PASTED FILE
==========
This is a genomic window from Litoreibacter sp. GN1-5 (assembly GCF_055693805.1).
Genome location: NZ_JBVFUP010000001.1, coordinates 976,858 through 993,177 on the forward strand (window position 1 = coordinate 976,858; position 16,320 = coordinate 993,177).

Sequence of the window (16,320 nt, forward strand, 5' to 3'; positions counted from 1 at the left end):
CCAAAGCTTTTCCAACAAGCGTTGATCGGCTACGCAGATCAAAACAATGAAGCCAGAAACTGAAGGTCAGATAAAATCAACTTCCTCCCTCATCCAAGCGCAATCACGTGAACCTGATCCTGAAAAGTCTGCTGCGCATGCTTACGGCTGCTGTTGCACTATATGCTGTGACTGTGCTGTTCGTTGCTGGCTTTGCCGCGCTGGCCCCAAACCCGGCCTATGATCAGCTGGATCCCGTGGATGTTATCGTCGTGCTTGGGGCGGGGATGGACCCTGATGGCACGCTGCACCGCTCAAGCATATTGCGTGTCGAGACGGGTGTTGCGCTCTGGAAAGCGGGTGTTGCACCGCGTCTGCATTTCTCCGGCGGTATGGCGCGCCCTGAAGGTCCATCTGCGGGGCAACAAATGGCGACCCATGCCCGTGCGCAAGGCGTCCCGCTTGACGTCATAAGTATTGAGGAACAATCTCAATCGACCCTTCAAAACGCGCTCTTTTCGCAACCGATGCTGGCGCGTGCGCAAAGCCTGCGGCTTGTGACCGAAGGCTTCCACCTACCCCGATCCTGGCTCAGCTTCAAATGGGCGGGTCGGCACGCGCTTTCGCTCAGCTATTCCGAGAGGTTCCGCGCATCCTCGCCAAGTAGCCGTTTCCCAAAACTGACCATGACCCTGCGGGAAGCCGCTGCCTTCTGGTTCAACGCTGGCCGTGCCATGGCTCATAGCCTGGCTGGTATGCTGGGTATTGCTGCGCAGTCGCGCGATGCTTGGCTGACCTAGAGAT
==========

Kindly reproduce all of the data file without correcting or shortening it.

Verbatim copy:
This is a genomic window from Litoreibacter sp. GN1-5 (assembly GCF_055693805.1).
Genome location: NZ_JBVFUP010000001.1, coordinates 976,858 through 993,177 on the forward strand (window position 1 = coordinate 976,858; position 16,320 = coordinate 993,177).

Sequence of the window (16,320 nt, forward strand, 5' to 3'; positions counted from 1 at the left end):
CCAAAGCTTTTCCAACAAGCGTTGATCGGCTACGCAGATCAAAACAATGAAGCCAGAAACTGAAGGTCAGATAAAATCAACTTCCTCCCTCATCCAAGCGCAATCACGTGAACCTGATCCTGAAAAGTCTGCTGCGCATGCTTACGGCTGCTGTTGCACTATATGCTGTGACTGTGCTGTTCGTTGCTGGCTTTGCCGCGCTGGCCCCAAACCCGGCCTATGATCAGCTGGATCCCGTGGATGTTATCGTCGTGCTTGGGGCGGGGATGGACCCTGATGGCACGCTGCACCGCTCAAGCATATTGCGTGTCGAGACGGGTGTTGCGCTCTGGAAAGCGGGTGTTGCACCGCGTCTGCATTTCTCCGGCGGTATGGCGCGCCCTGAAGGTCCATCTGCGGGGCAACAAATGGCGACCCATGCCCGTGCGCAAGGCGTCCCGCTTGACGTCATAAGTATTGAGGAACAATCTCAATCGACCCTTCAAAACGCGCTCTTTTCGCAACCGATGCTGGCGCGTGCGCAAAGCCTGCGGCTTGTGACCGAAGGCTTCCACCTACCCCGATCCTGGCTCAGCTTCAAATGGGCGGGTCGGCACGCGCTTTCGCTCAGCTATTCCGAGAGGTTCCGCGCATCCTCGCCAAGTAGCCGTTTCCCAAAACTGACCATGACCCTGCGGGAAGCCGCTGCCTTCTGGTTCAACGCTGGCCGTGCCATGGCTCATAGCCTGGCTGGTATGCTGGGTATTGCTGCGCAGTCGCGCGATGCTTGGCTGACCTAGAGAT